Some people love the happy joyous type of films at Christmas, and while there is something to be said for all that good-will, happy endings and schmaltz that seem to highlight most of them, that morbid, macabre underside of humor and the holidays seem to be more appealing… As much as I loved Scrooged, White Christmas, The Muppets Christmas Carol and Christmas Vacation, I love those darker films that are only set at Christmas, and then by extension become Christmas movies… Lethal Weapon, Die Hard, Kiss Kiss Bang Bang, and of course the seminal horror classic, Black Christmas.
Releasing from Anchor Bay today in its 41st Anniversary edition is this classic Canadian film. Long before Michael Myers came home, before the Voorhees killed camp counselors, Billy terrorized a sorority in this film that has stood the test of time and still can creep you out.
Starring Olivia Hussey (Who I had a crush on since seeing her in Romeo & Juliet when I was in high school), John Saxon, Margot Kidder, Nick Mancuso, Andrea Martin, Art Hindle and a shaggy haired Keir Dullea the film set the standard for almost all the slasher films that followed it, establishing the style, camerawork, and use of holidays in the title, and there were a slew of them!
Hussey plays Jess, a young sorority member as the Christmas holidays draws closer, amongst her fellow sisters, is Margot Kidder as the funny, flirtatious Barb, and the entire house is overseen by Mrs. Mac (Marian Waldman) who has bottles of booze hidden all over the place to get her through her trials and tribulations with the girls.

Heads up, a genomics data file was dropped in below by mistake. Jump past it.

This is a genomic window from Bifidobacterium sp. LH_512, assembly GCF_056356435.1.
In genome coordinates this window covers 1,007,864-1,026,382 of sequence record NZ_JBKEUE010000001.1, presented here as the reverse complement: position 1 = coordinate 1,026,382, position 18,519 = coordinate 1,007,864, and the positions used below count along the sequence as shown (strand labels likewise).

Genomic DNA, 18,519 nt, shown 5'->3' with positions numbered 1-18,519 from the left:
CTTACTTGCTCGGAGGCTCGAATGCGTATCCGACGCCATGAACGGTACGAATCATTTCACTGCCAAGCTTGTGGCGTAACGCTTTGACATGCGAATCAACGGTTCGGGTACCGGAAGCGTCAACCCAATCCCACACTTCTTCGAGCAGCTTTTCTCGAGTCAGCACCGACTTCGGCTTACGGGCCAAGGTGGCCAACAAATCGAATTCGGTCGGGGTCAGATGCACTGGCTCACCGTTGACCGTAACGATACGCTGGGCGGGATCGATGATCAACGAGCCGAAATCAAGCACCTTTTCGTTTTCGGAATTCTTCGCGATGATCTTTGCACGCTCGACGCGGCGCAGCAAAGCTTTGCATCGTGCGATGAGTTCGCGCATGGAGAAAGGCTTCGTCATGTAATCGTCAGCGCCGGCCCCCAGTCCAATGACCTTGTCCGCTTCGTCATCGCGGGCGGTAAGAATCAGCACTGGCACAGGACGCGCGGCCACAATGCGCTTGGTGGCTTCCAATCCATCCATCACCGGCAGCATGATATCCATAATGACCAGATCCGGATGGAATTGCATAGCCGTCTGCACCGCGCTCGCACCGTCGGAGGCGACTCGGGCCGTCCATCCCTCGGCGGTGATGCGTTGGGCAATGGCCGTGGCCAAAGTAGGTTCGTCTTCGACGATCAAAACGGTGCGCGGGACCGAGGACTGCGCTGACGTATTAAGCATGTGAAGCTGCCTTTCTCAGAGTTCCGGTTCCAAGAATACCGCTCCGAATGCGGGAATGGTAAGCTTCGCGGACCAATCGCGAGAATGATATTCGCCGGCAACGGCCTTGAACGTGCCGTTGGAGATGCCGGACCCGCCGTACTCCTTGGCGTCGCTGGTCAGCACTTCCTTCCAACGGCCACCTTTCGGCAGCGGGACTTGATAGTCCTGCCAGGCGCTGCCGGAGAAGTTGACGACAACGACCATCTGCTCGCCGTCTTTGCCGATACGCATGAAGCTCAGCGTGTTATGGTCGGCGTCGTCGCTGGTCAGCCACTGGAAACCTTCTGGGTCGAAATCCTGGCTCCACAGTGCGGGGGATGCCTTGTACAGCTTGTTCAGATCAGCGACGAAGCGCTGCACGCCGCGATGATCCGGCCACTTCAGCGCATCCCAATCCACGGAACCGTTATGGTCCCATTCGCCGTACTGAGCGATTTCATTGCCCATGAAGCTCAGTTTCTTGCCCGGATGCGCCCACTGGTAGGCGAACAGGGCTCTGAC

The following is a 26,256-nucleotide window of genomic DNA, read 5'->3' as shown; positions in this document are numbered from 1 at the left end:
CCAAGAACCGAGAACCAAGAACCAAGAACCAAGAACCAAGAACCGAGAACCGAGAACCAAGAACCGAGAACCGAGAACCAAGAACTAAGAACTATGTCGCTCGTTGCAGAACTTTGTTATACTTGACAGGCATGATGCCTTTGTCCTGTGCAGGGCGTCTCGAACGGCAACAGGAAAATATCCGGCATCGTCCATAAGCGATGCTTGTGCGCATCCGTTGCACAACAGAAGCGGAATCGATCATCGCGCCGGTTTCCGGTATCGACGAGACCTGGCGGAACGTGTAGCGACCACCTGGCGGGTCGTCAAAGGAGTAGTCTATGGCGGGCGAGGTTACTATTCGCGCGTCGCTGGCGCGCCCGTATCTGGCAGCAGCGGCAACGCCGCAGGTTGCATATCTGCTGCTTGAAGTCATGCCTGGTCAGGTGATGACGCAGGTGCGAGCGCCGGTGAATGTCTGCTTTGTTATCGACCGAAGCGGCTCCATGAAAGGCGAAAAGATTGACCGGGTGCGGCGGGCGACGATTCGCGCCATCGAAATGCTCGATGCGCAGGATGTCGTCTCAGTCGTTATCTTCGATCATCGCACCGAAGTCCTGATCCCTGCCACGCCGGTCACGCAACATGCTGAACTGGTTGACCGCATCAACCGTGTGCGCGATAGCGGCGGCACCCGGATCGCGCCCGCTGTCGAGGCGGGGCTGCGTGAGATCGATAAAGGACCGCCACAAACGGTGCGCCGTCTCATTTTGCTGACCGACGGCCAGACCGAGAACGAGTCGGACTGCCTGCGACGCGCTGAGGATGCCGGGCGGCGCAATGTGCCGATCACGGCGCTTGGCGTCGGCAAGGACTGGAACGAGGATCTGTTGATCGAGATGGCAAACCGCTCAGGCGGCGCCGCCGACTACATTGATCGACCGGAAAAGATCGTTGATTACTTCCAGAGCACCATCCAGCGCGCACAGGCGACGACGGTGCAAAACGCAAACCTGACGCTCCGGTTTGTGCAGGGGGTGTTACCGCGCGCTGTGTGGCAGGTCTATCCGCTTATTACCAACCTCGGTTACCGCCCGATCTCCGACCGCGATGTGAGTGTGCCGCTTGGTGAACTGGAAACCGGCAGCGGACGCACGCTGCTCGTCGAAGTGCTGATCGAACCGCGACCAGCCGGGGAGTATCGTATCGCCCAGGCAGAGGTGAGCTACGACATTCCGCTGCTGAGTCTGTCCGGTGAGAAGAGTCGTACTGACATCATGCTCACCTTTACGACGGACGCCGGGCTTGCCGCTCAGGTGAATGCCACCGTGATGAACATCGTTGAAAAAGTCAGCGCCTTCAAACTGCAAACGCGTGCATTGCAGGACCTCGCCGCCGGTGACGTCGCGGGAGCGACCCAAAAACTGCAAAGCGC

Dullea plays Peter, Jess’ boyfriend, who is focusing on his work at the conservatory, and is not giving Jess the time she needs with him. She has something very important to discuss with him, and the subject matter is handled extremely well considering when the film was shot.
With all this going on during the holidays things take a turn for the worst, when the sorority house starts getting terrorized by explicit and violent phone calls from Billy (Mancuso) – and these calls are chilling, even now they have the ability to unnerve.
He also promises to kill them.
Now the body count isn’t high, but each death is important, because these aren’t interchangeable, cardboard characters, the time has been taken to flesh them out and give most of them a few layers to play with. Speaking of the body count, the film isn’t truly bloody either, but that doesn’t make it any less enjoyable, it plays off quick shots, reactions, and tight editing.
This is a film of firsts in the genre, and has been imitated by the best since then, but that doesn’t detract from the experience of watching this film… it’s still spooky, and the shots of Billy’s legs or shadows moving about the house, his face unseen, except for that classic shot of his eyeball, are really creepy.
What did surprise me, as it had been forever since I saw this film, is how funny some of it is, intentionally of course, some of the dialogue is so great (Barb giving the sorority number to the police), some wonderful visual gags (everything with Mrs. Mac is priceless) and just the fact that they come along at the right time to relieve the tension.
This edition comes packed with all the previous extras, as well as a commentary by Mancuso as Billy (I haven’t listened to it yet, but think that could be really terrifying) and a new comprehensive documentary about the film, its impact, its influence and its enduring legacy. I was also delighted to see some familiar faces in the interviews…
And this edition is worth it alone for the gorgeous cover art by our friend Gary Pullin…
Black Christmas: Season’s Grievings Edition is available today from Anchor Bay!